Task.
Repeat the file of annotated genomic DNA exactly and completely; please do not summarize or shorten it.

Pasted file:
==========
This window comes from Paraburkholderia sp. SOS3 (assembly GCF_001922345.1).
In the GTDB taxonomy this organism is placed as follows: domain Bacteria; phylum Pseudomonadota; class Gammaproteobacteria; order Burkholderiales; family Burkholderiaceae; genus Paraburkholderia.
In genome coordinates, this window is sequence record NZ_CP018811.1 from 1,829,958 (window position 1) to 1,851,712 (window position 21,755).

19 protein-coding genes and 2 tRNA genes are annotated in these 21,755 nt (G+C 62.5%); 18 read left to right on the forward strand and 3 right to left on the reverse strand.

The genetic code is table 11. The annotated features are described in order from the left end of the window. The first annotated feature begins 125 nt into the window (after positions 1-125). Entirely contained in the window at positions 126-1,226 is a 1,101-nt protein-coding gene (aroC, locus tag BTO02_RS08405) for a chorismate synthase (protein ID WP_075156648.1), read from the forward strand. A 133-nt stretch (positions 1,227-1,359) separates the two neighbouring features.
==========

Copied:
This window comes from Paraburkholderia sp. SOS3 (assembly GCF_001922345.1).
In the GTDB taxonomy this organism is placed as follows: domain Bacteria; phylum Pseudomonadota; class Gammaproteobacteria; order Burkholderiales; family Burkholderiaceae; genus Paraburkholderia.
In genome coordinates, this window is sequence record NZ_CP018811.1 from 1,829,958 (window position 1) to 1,851,712 (window position 21,755).

19 protein-coding genes and 2 tRNA genes are annotated in these 21,755 nt (G+C 62.5%); 18 read left to right on the forward strand and 3 right to left on the reverse strand.

The genetic code is table 11. The annotated features are described in order from the left end of the window. The first annotated feature begins 125 nt into the window (after positions 1-125). Entirely contained in the window at positions 126-1,226 is a 1,101-nt protein-coding gene (aroC, locus tag BTO02_RS08405) for a chorismate synthase (protein ID WP_075156648.1), read from the forward strand. A 133-nt stretch (positions 1,227-1,359) separates the two neighbouring features.